“The biggest mistake companies make as they’re growing is leaving supply chain management and human resources behind.”
Howard Schultz, the CEO of Starbucks, shared that insight during his keynote address at last week’s Council of Supply Chain Management Professionals (CSCMP) Annual Conference. His point was that you need great people and a world-class supply chain to effectively grow a company, but many companies underinvest in those areas until it becomes an issue. That was certainly true at Starbucks, which went through some difficult times in 2008. “Contrary to what many people believe, investing in employees is not dilutive [to a company’s financial results and shareholder value] — it’s actually accretive,” said Schultz, pointing to the company’s turnaround and growth since 2008 as proof. “The person who wears the green apron is the most important person at Starbucks.”
And in contrast to 2008, “our supply chain is a strategic partner in the business today,” said Schultz, “it is the co-author of our company’s strategy.”
Schultz’s comments were a great set-up for the session I led the next day, “Building Supply Chain Talent for 2050,” which featured Angie Freeman, Chief Human Resources Officer at C.H Robinson, and Michelle Godwin, Director of Fulfillment at Amazon.com. We kicked off the session by sharing some “food for thought” about the topic with the attendees (see slides below), and then we broke up into small discussion groups where we each focused on a different aspect of supply chain talent:
- Group 1: Making Supply Chain the Industry of Choice for Top Talent (Angie Freeman)
- Group 2: The Evolution of the Customer and Its Impact on Talent (Michelle Godwin)
- Group 3: Exploring the Link between Learning and Leadership (Adrian Gonzalez)
Angie and I share our takeaways from our respective group discussions below. And a big thanks to Erin Nicole Gordon who attended our session and created this great graphical summary that she shared on Twitter:
— Erin Nicole Gordon (@erinicolegordon) September 30, 2015
Making Supply Chain the Industry of Choice for Top Talent (Angie Freeman)
Both groups talked about the challenge of attracting top talent to the supply chain profession. The attendees were nearly unanimous in their opinion that our industry has an image problem. The group believes that not enough young people understand the importance of supply chain, how it impacts our daily lives, and the breadth of opportunities available. The terms for our industry are amorphous and not well understood. We need to tell our story better– make our work more relatable and relevant. While there are many more university programs around supply chain today that are helping to increase the number of people with knowledge of our profession, we need to continue to raise awareness among college students about the opportunities. We also need to focus our efforts with students even earlier in their education, perhaps more outreach efforts to high school students.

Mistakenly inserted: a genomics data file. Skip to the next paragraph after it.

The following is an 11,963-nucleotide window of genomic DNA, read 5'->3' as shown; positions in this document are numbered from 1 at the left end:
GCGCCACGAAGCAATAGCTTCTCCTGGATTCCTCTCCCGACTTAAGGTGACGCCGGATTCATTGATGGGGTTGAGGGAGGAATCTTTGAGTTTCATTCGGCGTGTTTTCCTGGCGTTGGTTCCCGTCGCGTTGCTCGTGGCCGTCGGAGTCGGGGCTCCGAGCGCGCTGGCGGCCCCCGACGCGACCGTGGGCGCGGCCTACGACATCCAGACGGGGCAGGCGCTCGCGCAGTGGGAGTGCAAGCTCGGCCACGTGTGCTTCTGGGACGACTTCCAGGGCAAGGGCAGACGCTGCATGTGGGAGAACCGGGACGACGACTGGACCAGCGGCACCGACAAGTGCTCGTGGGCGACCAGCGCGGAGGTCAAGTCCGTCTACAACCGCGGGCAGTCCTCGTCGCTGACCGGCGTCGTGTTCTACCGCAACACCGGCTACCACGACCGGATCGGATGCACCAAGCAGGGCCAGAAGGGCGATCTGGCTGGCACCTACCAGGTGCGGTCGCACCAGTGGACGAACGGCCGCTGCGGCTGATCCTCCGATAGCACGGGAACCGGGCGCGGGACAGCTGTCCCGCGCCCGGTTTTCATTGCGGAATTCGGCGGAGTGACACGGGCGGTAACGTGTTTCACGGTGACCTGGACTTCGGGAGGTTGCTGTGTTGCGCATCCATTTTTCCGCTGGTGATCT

Retention is also an issue that the groups had a terrific dialogue about. This is not necessarily a problem just for supply chain, but something the participants felt was important to address given the high cost of turnover and the lost investment in developing talent and our future industry leaders. Younger professionals in the group talked about what mattered most to them in their careers, and would cause them to want to stay with an organization: clear career path; autonomy; understanding how what they do relates to the big picture; work that is meaningful; frequent feedback, not just in the structured performance review; and a leader who is authentic, takes time to get to know them, and genuinely cares about their success. Another important theme was the importance of mutual trust, between employees and leaders.